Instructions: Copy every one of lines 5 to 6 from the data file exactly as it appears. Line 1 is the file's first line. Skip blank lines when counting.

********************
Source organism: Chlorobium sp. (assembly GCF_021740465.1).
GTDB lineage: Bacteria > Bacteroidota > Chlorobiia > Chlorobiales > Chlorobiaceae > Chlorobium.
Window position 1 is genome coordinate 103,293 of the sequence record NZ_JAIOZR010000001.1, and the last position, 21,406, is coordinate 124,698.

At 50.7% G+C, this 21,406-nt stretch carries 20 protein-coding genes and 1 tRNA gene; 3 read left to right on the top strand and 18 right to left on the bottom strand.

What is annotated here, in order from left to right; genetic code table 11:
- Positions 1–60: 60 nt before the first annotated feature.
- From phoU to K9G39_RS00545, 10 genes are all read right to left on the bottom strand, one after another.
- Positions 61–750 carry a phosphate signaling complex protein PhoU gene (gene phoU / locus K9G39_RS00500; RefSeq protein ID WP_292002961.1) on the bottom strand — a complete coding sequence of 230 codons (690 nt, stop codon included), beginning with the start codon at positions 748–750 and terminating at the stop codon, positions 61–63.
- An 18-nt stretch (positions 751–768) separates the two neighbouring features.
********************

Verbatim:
What is annotated here, in order from left to right; genetic code table 11:
- Positions 1–60: 60 nt before the first annotated feature.